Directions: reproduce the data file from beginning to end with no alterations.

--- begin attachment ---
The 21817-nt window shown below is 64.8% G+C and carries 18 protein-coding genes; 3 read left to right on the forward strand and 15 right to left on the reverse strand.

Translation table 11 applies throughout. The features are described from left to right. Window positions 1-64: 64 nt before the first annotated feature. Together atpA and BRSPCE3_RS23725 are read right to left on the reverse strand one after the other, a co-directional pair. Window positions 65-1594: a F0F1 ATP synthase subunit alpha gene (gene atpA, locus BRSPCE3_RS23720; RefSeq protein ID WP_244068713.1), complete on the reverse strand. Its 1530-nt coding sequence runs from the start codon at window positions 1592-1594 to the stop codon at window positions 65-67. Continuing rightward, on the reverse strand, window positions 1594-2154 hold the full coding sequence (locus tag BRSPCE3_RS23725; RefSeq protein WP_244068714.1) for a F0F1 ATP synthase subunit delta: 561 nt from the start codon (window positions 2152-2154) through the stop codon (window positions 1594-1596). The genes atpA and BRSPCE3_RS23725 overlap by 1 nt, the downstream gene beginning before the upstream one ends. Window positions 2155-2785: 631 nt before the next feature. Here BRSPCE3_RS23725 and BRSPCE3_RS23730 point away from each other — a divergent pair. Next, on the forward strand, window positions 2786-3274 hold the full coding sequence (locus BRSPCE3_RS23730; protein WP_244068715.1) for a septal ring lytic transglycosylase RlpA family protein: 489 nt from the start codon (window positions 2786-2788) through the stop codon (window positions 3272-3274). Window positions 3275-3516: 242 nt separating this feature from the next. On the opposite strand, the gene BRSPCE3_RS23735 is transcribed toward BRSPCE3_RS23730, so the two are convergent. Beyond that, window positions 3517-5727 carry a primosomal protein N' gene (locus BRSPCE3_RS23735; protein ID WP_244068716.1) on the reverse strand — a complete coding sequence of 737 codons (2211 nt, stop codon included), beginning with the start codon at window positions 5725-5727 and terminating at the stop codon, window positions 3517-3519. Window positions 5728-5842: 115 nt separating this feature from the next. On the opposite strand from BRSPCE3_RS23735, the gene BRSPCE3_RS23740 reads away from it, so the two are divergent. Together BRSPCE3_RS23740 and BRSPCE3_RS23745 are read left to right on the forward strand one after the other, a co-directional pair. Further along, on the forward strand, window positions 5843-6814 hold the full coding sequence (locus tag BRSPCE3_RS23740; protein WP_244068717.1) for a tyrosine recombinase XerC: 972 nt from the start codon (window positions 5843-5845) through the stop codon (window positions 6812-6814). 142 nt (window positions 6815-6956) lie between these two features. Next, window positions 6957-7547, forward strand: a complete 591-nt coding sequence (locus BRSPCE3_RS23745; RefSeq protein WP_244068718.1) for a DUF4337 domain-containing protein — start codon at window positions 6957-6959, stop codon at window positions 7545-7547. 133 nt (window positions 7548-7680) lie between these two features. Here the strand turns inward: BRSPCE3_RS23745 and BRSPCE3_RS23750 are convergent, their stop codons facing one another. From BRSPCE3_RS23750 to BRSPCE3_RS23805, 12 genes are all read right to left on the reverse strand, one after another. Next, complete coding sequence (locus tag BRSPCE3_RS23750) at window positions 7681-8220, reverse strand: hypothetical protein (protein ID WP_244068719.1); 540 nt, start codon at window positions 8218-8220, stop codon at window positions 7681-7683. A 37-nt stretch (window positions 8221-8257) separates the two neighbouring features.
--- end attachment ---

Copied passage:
The 21817-nt window shown below is 64.8% G+C and carries 18 protein-coding genes; 3 read left to right on the forward strand and 15 right to left on the reverse strand.

Translation table 11 applies throughout. The features are described from left to right. Window positions 1-64: 64 nt before the first annotated feature. Together atpA and BRSPCE3_RS23725 are read right to left on the reverse strand one after the other, a co-directional pair. Window positions 65-1594: a F0F1 ATP synthase subunit alpha gene (gene atpA, locus BRSPCE3_RS23720; RefSeq protein ID WP_244068713.1), complete on the reverse strand. Its 1530-nt coding sequence runs from the start codon at window positions 1592-1594 to the stop codon at window positions 65-67. Continuing rightward, on the reverse strand, window positions 1594-2154 hold the full coding sequence (locus tag BRSPCE3_RS23725; RefSeq protein WP_244068714.1) for a F0F1 ATP synthase subunit delta: 561 nt from the start codon (window positions 2152-2154) through the stop codon (window positions 1594-1596). The genes atpA and BRSPCE3_RS23725 overlap by 1 nt, the downstream gene beginning before the upstream one ends. Window positions 2155-2785: 631 nt before the next feature. Here BRSPCE3_RS23725 and BRSPCE3_RS23730 point away from each other — a divergent pair. Next, on the forward strand, window positions 2786-3274 hold the full coding sequence (locus BRSPCE3_RS23730; protein WP_244068715.1) for a septal ring lytic transglycosylase RlpA family protein: 489 nt from the start codon (window positions 2786-2788) through the stop codon (window positions 3272-3274). Window positions 3275-3516: 242 nt separating this feature from the next. On the opposite strand, the gene BRSPCE3_RS23735 is transcribed toward BRSPCE3_RS23730, so the two are convergent. Beyond that, window positions 3517-5727 carry a primosomal protein N' gene (locus BRSPCE3_RS23735; protein ID WP_244068716.1) on the reverse strand — a complete coding sequence of 737 codons (2211 nt, stop codon included), beginning with the start codon at window positions 5725-5727 and terminating at the stop codon, window positions 3517-3519. Window positions 5728-5842: 115 nt separating this feature from the next. On the opposite strand from BRSPCE3_RS23735, the gene BRSPCE3_RS23740 reads away from it, so the two are divergent. Together BRSPCE3_RS23740 and BRSPCE3_RS23745 are read left to right on the forward strand one after the other, a co-directional pair. Further along, on the forward strand, window positions 5843-6814 hold the full coding sequence (locus tag BRSPCE3_RS23740; protein WP_244068717.1) for a tyrosine recombinase XerC: 972 nt from the start codon (window positions 5843-5845) through the stop codon (window positions 6812-6814). 142 nt (window positions 6815-6956) lie between these two features. Next, window positions 6957-7547, forward strand: a complete 591-nt coding sequence (locus BRSPCE3_RS23745; RefSeq protein WP_244068718.1) for a DUF4337 domain-containing protein — start codon at window positions 6957-6959, stop codon at window positions 7545-7547. 133 nt (window positions 7548-7680) lie between these two features. Here the strand turns inward: BRSPCE3_RS23745 and BRSPCE3_RS23750 are convergent, their stop codons facing one another. From BRSPCE3_RS23750 to BRSPCE3_RS23805, 12 genes are all read right to left on the reverse strand, one after another. Next, complete coding sequence (locus tag BRSPCE3_RS23750) at window positions 7681-8220, reverse strand: hypothetical protein (protein ID WP_244068719.1); 540 nt, start codon at window positions 8218-8220, stop codon at window positions 7681-7683. A 37-nt stretch (window positions 8221-8257) separates the two neighbouring features.